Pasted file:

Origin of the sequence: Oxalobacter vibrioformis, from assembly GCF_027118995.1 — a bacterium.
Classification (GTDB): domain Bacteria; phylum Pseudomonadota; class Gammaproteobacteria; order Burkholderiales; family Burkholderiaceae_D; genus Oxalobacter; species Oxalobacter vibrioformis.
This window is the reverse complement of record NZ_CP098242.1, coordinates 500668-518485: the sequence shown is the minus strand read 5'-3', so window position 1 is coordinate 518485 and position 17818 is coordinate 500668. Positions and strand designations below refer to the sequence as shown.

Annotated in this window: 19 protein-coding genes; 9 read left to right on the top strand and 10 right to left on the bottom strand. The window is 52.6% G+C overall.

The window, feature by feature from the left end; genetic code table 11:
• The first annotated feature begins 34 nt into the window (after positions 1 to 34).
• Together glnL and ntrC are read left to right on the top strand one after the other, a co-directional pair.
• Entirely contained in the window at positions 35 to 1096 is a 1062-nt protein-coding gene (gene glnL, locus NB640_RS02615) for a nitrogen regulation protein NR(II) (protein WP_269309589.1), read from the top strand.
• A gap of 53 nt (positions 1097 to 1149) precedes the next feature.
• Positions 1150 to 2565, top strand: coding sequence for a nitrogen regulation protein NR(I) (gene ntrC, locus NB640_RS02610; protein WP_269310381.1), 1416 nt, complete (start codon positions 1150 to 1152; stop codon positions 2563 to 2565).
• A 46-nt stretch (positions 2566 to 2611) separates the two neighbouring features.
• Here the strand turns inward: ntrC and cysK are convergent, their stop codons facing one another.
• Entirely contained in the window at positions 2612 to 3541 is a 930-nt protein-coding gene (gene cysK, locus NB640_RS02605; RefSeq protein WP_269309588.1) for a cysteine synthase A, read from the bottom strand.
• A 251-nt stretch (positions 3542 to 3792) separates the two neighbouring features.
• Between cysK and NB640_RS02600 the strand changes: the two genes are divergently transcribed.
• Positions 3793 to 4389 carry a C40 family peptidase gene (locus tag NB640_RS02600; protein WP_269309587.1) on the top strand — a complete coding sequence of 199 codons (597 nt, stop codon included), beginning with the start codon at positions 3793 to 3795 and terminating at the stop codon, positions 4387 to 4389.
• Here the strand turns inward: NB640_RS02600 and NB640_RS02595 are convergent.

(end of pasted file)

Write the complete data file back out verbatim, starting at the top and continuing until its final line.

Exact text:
Origin of the sequence: Oxalobacter vibrioformis, from assembly GCF_027118995.1 — a bacterium.
Classification (GTDB): domain Bacteria; phylum Pseudomonadota; class Gammaproteobacteria; order Burkholderiales; family Burkholderiaceae_D; genus Oxalobacter; species Oxalobacter vibrioformis.
This window is the reverse complement of record NZ_CP098242.1, coordinates 500668-518485: the sequence shown is the minus strand read 5'-3', so window position 1 is coordinate 518485 and position 17818 is coordinate 500668. Positions and strand designations below refer to the sequence as shown.

Annotated in this window: 19 protein-coding genes; 9 read left to right on the top strand and 10 right to left on the bottom strand. The window is 52.6% G+C overall.

The window, feature by feature from the left end; genetic code table 11:
• The first annotated feature begins 34 nt into the window (after positions 1 to 34).
• Together glnL and ntrC are read left to right on the top strand one after the other, a co-directional pair.
• Entirely contained in the window at positions 35 to 1096 is a 1062-nt protein-coding gene (gene glnL, locus NB640_RS02615) for a nitrogen regulation protein NR(II) (protein WP_269309589.1), read from the top strand.
• A gap of 53 nt (positions 1097 to 1149) precedes the next feature.
• Positions 1150 to 2565, top strand: coding sequence for a nitrogen regulation protein NR(I) (gene ntrC, locus NB640_RS02610; protein WP_269310381.1), 1416 nt, complete (start codon positions 1150 to 1152; stop codon positions 2563 to 2565).
• A 46-nt stretch (positions 2566 to 2611) separates the two neighbouring features.
• Here the strand turns inward: ntrC and cysK are convergent, their stop codons facing one another.
• Entirely contained in the window at positions 2612 to 3541 is a 930-nt protein-coding gene (gene cysK, locus NB640_RS02605; RefSeq protein WP_269309588.1) for a cysteine synthase A, read from the bottom strand.
• A 251-nt stretch (positions 3542 to 3792) separates the two neighbouring features.
• Between cysK and NB640_RS02600 the strand changes: the two genes are divergently transcribed.
• Positions 3793 to 4389 carry a C40 family peptidase gene (locus tag NB640_RS02600; protein WP_269309587.1) on the top strand — a complete coding sequence of 199 codons (597 nt, stop codon included), beginning with the start codon at positions 3793 to 3795 and terminating at the stop codon, positions 4387 to 4389.
• Here the strand turns inward: NB640_RS02600 and NB640_RS02595 are convergent.